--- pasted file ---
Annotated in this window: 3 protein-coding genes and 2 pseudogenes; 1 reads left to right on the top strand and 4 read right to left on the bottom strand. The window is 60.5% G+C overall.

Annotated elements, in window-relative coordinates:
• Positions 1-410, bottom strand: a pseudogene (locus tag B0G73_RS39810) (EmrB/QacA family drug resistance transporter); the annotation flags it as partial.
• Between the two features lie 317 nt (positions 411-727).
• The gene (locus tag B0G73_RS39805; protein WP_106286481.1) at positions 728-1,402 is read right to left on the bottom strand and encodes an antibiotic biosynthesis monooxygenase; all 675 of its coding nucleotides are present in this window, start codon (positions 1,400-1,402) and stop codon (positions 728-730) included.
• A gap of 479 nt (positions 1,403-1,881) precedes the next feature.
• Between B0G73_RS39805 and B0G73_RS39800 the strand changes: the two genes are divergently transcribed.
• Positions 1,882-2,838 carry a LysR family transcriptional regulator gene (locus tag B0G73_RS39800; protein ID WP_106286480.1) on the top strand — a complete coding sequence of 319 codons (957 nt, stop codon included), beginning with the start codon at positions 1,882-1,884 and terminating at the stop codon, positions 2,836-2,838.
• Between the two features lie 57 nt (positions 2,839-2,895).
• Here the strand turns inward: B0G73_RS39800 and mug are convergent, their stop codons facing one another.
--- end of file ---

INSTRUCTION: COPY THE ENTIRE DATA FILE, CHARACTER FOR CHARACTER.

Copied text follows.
Annotated in this window: 3 protein-coding genes and 2 pseudogenes; 1 reads left to right on the top strand and 4 read right to left on the bottom strand. The window is 60.5% G+C overall.

Annotated elements, in window-relative coordinates:
• Positions 1-410, bottom strand: a pseudogene (locus tag B0G73_RS39810) (EmrB/QacA family drug resistance transporter); the annotation flags it as partial.
• Between the two features lie 317 nt (positions 411-727).
• The gene (locus tag B0G73_RS39805; protein WP_106286481.1) at positions 728-1,402 is read right to left on the bottom strand and encodes an antibiotic biosynthesis monooxygenase; all 675 of its coding nucleotides are present in this window, start codon (positions 1,400-1,402) and stop codon (positions 728-730) included.
• A gap of 479 nt (positions 1,403-1,881) precedes the next feature.
• Between B0G73_RS39805 and B0G73_RS39800 the strand changes: the two genes are divergently transcribed.
• Positions 1,882-2,838 carry a LysR family transcriptional regulator gene (locus tag B0G73_RS39800; protein ID WP_106286480.1) on the top strand — a complete coding sequence of 319 codons (957 nt, stop codon included), beginning with the start codon at positions 1,882-1,884 and terminating at the stop codon, positions 2,836-2,838.
• Between the two features lie 57 nt (positions 2,839-2,895).
• Here the strand turns inward: B0G73_RS39800 and mug are convergent, their stop codons facing one another.